The Atlas Slave is a 2.77m high marble statue by Michelangelo, dated to 1525–30. It is one of the 'Prisoners', the series of unfinished sculptures for the tomb of Pope Julius II. It is now held in the Galleria dell'Accademia in Florence.
Before the end of the first project for tomb of Pope Julius II (1505), a series of sculptures was planned for the lower part of the mausoleum. This series, the 'Prisoners', would be a number of larger-than-life statues chained up in various poses representing prisoners leaning on the pillars and herms which flanked the niches. As they were coupled with each niche (featuring images of Winged Victory), there were originally supposed to be sixteen or twenty sculptures. In later plans, this number was reduced to twelve (during the second project in 1513), eight (third project, 1516) and in the end perhaps as low as four (sometime during the fourth or fifth project in 1526 and 1532), before the sculptures were definitively removed from the final project plans in 1542.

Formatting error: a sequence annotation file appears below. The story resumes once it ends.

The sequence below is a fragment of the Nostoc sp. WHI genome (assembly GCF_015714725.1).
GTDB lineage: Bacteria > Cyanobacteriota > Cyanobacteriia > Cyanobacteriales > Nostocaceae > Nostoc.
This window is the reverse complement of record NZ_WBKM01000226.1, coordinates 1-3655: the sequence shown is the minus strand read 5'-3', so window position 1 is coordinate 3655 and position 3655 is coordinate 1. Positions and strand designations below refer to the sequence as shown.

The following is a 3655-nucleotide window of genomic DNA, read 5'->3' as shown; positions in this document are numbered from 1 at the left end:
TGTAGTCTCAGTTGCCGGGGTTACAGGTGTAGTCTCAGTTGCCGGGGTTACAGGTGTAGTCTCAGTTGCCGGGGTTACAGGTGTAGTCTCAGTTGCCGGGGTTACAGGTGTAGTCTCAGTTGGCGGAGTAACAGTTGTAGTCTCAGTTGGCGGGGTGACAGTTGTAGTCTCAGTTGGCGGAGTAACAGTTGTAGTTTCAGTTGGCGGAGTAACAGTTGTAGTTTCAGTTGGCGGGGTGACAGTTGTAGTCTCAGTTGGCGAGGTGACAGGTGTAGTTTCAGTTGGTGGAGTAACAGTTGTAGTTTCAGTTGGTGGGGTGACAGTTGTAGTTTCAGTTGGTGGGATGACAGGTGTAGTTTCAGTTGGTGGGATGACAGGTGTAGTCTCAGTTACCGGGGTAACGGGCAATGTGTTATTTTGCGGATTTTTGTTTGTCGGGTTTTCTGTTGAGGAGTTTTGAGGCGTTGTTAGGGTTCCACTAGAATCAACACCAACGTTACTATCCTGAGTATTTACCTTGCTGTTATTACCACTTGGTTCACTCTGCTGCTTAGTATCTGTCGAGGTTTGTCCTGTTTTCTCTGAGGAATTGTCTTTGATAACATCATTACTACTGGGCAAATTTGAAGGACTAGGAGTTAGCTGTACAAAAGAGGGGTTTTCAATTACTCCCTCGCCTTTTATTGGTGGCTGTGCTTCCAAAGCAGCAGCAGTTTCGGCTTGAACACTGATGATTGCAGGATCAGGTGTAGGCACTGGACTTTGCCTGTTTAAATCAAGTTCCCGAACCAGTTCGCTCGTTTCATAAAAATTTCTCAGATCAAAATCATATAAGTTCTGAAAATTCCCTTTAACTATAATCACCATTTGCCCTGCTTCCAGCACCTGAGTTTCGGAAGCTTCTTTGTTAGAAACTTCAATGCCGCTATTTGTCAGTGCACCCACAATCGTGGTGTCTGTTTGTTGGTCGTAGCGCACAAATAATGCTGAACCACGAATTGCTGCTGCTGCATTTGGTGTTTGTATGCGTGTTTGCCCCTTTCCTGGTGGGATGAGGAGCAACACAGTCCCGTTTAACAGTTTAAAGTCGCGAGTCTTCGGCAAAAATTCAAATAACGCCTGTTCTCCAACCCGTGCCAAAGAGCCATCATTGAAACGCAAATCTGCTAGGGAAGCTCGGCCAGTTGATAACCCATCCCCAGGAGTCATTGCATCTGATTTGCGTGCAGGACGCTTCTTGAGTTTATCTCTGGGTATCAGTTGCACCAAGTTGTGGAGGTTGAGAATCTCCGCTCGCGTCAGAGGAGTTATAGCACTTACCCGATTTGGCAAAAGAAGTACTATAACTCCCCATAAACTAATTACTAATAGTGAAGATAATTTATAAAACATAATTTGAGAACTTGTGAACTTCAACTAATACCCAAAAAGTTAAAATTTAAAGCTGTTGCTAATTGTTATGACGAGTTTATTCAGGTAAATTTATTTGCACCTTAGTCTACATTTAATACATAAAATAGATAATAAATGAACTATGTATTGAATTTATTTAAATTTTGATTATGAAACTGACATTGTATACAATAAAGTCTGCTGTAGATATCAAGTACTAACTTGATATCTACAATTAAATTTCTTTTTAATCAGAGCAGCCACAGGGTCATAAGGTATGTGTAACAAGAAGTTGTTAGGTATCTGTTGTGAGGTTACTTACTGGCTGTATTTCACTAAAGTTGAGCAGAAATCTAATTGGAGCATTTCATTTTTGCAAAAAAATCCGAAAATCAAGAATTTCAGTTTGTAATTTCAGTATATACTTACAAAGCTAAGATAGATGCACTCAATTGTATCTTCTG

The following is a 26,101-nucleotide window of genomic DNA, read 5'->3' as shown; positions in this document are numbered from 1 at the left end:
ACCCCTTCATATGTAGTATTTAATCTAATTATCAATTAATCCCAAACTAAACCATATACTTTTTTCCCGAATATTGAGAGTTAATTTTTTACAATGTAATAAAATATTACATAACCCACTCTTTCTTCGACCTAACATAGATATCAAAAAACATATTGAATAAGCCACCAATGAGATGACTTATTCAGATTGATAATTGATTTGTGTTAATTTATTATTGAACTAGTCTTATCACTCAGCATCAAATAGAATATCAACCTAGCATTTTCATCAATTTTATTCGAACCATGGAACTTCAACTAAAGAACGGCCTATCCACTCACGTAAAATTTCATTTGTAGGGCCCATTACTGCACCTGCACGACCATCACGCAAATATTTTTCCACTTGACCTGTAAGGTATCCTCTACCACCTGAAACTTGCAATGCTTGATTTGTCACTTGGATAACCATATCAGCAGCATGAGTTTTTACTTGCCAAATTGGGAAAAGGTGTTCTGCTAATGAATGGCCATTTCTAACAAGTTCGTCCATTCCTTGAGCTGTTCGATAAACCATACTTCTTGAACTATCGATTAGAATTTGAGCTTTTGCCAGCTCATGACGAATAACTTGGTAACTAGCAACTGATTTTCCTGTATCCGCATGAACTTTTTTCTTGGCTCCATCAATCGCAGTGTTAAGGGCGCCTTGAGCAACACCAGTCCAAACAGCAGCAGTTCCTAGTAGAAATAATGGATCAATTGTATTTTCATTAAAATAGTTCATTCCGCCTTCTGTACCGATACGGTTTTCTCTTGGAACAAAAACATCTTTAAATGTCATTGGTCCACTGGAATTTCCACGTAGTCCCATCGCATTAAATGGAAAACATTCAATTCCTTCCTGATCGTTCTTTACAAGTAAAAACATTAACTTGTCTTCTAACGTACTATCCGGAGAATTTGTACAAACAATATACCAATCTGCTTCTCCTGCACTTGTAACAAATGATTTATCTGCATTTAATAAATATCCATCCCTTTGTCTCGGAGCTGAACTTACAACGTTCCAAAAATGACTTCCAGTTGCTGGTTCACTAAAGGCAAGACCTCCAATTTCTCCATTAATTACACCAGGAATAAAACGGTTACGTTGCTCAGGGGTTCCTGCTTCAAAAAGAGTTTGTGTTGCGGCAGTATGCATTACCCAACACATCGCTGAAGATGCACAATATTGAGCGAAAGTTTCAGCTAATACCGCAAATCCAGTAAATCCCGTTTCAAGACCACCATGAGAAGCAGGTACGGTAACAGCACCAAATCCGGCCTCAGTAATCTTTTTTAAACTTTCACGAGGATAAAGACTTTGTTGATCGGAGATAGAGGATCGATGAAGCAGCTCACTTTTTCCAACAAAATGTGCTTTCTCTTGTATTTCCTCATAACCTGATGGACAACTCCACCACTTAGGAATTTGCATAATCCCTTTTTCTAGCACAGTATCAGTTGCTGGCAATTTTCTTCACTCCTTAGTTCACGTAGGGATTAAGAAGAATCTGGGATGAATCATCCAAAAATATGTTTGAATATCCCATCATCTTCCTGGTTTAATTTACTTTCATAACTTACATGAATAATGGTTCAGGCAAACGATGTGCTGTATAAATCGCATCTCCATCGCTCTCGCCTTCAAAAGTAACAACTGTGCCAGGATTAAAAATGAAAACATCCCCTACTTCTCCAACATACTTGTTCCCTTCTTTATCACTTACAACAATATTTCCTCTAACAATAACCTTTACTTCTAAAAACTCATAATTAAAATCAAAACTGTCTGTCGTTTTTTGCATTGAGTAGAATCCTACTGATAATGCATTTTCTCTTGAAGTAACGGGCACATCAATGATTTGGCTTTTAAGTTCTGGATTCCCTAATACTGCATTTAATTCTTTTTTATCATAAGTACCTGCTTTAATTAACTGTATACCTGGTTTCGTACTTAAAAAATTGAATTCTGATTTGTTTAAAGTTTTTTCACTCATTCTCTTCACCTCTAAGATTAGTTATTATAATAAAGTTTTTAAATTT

The first sculptures in the series, of which there remain traces in Michelangelo's papers, are the two Prisoners of Paris, who (since the 19th Century) have come to be known as the "Slaves": the Dying Slave and the Rebellious Slave, both carved in Rome around the year 1513.
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